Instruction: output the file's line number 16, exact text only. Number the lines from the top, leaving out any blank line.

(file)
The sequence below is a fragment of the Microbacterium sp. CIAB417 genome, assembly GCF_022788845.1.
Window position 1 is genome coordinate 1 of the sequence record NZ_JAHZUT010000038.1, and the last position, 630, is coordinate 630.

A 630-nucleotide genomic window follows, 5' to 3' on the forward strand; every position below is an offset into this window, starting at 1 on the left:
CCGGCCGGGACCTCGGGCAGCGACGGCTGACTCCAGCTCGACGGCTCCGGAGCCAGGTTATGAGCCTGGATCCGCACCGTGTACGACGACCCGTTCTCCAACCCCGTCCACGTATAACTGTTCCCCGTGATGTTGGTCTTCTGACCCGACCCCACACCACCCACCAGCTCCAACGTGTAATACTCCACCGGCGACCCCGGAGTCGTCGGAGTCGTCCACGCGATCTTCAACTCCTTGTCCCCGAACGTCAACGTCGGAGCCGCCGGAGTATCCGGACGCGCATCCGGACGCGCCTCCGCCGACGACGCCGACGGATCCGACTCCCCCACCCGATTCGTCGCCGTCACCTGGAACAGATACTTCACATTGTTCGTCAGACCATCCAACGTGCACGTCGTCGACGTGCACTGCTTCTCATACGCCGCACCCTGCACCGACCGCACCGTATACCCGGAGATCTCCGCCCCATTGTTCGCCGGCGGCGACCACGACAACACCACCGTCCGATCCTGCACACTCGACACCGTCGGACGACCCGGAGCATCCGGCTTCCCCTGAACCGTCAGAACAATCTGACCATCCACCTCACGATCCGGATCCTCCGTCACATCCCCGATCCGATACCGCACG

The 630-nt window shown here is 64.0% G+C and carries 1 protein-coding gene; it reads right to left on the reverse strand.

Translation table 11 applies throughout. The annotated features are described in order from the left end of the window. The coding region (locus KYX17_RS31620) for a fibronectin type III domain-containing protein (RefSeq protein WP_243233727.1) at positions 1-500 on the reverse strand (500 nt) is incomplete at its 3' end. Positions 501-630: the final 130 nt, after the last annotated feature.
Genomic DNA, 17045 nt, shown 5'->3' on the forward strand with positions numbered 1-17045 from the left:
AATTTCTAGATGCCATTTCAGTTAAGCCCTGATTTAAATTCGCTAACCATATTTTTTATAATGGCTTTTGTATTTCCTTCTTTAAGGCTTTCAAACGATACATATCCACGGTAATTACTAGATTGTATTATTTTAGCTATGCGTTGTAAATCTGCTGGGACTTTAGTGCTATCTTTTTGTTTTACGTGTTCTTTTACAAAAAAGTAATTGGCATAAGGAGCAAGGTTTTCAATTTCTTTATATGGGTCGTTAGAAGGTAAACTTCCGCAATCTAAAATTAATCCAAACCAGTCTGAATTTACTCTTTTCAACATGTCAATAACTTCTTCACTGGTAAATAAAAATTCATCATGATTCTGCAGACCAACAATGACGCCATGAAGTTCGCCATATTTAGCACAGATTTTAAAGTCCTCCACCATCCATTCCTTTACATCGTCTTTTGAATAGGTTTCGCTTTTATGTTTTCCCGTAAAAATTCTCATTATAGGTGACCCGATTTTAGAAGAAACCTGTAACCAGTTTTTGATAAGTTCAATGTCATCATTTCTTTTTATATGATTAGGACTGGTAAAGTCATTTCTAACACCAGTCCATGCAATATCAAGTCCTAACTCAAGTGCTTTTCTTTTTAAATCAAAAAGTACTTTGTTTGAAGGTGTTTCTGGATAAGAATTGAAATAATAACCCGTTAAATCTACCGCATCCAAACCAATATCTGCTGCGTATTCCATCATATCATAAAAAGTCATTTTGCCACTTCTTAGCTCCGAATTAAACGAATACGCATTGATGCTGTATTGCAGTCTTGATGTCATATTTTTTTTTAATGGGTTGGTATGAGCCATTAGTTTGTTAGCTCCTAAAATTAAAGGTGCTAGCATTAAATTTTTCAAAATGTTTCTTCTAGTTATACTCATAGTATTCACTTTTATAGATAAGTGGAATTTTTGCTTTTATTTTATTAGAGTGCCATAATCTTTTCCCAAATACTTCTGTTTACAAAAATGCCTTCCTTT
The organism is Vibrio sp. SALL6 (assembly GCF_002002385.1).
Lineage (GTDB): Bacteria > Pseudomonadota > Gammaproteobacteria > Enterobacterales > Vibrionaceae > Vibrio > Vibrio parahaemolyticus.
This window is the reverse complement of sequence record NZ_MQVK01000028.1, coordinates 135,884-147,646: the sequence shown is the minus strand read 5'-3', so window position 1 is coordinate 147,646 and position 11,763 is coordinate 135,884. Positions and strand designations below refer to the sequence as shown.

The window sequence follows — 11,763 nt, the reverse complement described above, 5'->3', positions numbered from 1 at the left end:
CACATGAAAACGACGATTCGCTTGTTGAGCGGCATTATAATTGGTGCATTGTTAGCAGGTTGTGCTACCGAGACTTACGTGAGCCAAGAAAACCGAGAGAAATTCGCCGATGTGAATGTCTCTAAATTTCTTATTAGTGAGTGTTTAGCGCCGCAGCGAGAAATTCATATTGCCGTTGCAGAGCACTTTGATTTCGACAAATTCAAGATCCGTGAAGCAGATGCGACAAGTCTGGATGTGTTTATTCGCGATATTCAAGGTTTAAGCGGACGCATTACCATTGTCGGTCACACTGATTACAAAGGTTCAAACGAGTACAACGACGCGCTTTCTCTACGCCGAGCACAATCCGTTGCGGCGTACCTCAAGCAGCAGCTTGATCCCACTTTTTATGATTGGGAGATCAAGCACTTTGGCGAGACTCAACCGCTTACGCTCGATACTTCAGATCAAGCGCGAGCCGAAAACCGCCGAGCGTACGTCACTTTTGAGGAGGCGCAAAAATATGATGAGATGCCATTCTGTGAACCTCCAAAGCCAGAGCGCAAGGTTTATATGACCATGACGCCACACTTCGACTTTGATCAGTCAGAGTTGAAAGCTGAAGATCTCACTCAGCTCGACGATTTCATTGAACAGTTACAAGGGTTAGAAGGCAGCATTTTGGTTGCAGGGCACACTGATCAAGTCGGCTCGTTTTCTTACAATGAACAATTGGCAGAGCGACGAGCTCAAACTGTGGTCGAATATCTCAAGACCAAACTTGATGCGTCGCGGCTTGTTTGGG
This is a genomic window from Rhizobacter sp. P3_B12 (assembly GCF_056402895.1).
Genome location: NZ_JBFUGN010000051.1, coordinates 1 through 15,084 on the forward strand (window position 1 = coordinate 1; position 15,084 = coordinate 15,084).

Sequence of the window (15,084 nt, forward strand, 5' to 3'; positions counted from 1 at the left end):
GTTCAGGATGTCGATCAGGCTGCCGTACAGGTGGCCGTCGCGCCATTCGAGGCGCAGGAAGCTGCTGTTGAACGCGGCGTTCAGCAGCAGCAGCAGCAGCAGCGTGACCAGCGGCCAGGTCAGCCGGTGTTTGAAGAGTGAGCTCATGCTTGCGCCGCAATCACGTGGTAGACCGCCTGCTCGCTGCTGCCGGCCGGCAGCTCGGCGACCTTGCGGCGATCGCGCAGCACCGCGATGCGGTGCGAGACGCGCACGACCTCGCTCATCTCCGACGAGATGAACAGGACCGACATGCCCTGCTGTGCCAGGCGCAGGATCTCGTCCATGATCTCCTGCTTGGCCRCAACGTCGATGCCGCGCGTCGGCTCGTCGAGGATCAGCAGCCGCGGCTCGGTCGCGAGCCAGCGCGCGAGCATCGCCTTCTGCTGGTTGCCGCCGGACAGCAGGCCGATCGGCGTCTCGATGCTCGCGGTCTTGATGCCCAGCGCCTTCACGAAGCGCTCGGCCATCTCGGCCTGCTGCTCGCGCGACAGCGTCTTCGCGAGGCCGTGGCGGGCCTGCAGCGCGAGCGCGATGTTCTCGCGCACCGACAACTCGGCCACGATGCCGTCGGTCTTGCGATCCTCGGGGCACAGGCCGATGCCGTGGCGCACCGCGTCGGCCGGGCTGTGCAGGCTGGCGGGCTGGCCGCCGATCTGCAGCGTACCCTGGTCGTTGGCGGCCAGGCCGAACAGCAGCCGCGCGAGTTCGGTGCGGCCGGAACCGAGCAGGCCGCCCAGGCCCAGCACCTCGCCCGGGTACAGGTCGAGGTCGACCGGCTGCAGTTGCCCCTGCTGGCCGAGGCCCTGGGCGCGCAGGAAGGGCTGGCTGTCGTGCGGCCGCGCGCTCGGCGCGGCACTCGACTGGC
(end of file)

Sequence of the window (15,084 nt, forward strand, 5' to 3'; positions counted from 1 at the left end):